Typically for long range "non BP" precision shooting I will have an anemometer and read grass, leaves and limbs for calculations. For under 60 yards with a usual 1/2 value or less wind, I just use the streamer for a value indicator.

could you say this again in another way? I am still new to the wind stuff.  Do you mean your drift is calcuated for 100 yards and you 1/2 it when shooting at less distance? thx.  Looks like you are now selling the gun? I hope not to pay for a hernia surgery! (I like the heavy guns)

MeatStick

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Re: Whats it worth?
« Reply #46 on: April 22, 2012, 02:12:21 AM »
When calculating for wind, it is the angel of the wind. Full value would be straight left or right, 1/4 toward or away would be half value and so on.

Offline JTR

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Re: Whats it worth?
« Reply #47 on: April 26, 2012, 07:56:54 PM »
Reading the wind is the art in target shooting!
Sure, you need an accurate load, but if you can't read the wind, you'll never win consistently.
Plus, holding off a good bit and having the shot go smack into the bull is fun, and really satisfying!

John
John Robbins

Daryl

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Re: Whats it worth?
« Reply #48 on: April 27, 2012, 12:34:32 AM »
Statisfying it is when you hold correctly for the drift - and splat him - especially at long range on rodents.  Using a flinter or capgun, holding completely off a gopher could easily be required at a mere 40 to 50 yards - especially in windy places.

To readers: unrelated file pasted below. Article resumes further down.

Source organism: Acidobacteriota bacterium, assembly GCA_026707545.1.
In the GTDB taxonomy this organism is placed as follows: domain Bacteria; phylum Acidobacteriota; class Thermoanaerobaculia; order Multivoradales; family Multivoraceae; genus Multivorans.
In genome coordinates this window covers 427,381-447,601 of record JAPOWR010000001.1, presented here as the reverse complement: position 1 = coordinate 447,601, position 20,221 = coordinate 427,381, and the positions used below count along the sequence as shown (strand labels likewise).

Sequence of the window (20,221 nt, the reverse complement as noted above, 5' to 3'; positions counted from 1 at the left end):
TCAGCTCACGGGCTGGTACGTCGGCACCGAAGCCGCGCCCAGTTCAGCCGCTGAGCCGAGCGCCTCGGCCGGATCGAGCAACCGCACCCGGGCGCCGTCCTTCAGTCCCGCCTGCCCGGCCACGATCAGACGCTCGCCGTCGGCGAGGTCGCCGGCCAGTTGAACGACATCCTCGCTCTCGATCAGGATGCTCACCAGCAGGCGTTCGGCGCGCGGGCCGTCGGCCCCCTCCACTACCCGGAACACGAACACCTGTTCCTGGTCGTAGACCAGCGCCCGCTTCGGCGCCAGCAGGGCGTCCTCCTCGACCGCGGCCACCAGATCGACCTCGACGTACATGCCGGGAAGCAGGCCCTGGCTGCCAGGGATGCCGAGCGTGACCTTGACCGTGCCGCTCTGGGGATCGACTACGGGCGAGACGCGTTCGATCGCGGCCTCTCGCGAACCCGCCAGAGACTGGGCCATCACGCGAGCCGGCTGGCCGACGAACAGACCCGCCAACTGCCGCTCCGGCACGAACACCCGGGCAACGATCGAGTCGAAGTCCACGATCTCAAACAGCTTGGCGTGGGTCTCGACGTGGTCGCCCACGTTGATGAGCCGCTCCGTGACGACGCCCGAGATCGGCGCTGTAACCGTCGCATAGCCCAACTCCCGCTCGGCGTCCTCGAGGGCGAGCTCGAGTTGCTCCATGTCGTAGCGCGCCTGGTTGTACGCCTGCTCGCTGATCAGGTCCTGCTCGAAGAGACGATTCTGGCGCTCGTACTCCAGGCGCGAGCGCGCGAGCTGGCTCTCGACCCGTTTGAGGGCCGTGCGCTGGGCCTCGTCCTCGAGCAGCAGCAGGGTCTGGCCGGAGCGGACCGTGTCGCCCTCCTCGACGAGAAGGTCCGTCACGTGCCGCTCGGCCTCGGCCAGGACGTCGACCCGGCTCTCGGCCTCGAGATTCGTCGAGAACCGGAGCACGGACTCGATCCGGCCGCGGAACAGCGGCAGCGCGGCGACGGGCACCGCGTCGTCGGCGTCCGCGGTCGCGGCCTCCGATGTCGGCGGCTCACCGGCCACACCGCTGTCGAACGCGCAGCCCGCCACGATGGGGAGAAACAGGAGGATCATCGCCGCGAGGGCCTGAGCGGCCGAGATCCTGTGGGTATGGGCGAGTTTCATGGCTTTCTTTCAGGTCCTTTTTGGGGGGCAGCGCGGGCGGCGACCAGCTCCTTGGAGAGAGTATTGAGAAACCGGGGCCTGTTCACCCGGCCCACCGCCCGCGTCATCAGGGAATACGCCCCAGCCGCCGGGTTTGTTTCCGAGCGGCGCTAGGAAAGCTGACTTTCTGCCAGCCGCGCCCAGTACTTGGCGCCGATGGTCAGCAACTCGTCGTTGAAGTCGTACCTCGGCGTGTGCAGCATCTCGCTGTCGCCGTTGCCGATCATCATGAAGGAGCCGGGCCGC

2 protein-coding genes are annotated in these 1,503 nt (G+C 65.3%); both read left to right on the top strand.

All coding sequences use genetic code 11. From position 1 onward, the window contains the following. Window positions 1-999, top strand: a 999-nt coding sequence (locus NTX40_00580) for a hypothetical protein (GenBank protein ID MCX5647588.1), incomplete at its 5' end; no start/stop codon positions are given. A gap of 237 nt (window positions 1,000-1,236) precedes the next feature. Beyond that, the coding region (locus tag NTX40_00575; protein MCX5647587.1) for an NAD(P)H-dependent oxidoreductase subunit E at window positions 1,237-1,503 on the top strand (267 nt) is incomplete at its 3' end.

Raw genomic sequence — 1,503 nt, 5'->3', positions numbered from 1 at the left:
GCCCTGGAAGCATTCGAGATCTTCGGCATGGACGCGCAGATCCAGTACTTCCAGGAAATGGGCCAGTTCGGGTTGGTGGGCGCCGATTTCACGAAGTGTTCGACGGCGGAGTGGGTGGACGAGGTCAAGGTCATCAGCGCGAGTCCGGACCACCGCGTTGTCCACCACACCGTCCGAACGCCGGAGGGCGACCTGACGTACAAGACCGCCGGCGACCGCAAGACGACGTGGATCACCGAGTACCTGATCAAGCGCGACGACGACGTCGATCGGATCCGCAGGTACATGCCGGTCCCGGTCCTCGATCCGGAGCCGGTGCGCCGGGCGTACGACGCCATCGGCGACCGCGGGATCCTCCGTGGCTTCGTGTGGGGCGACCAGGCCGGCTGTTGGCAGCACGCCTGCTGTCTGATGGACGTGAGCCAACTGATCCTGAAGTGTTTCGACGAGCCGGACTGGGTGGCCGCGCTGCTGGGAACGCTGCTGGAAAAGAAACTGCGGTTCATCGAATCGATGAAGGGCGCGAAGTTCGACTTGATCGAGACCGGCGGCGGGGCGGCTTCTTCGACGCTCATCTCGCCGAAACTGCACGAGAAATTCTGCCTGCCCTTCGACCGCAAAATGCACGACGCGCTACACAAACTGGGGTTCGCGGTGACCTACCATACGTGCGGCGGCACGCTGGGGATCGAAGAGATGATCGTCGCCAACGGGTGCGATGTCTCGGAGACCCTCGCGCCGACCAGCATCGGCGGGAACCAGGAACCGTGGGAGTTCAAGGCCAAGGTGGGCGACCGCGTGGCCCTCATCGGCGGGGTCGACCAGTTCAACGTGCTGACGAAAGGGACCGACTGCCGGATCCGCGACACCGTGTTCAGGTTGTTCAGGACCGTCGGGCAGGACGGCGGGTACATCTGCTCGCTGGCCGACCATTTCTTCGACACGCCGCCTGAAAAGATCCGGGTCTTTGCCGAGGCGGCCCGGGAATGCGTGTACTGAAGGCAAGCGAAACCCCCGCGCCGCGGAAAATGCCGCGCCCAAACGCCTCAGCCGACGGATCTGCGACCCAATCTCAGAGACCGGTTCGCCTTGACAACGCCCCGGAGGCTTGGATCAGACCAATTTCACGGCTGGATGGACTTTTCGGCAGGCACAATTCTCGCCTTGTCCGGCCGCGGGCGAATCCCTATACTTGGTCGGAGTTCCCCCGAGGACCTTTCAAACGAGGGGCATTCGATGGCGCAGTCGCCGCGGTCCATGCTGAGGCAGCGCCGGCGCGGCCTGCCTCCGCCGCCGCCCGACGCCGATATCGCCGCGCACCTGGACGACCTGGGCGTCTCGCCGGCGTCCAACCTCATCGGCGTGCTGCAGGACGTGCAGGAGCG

Offline pathfinder

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Re: Whats it worth?
« Reply #49 on: May 02, 2012, 04:51:50 PM »
Wind IS funny! At the Port Huron 200yd silloutte match a "few" years ago,we had a wind quartering from the left at @ 10-15mph,according to guy's who shoot precision,so I held 4',yes,4' above the Bear(at 200yd's),and @ 3' to the left. In my ONLY shinning moment of GLORY,I hit all 4 Bears in the right shoulder,score keepers said it was @ a 2" group. .58cal Hawkin's,.570rb,115grs 3f,pillow tick spit patch,CCI caps.

If I didn't get the advise from "wind expert's",I would NEVER had hit even 1 of the bears!

Another thing on shooting bench gun's, they shoot VERY VERY SLOW! each shot is made with a cold barrel,so 40 shot's in 1 day of shooting is A LOT!! Point of impact seem's to climb up and to the right with each shot. Drop tube's,weighed bullets and load's,ect....too much work for this primitive Longhunter/MountainMan! Still fun to watch though.
Not all baby turtles make to the sea!  Darwinism. Itís works!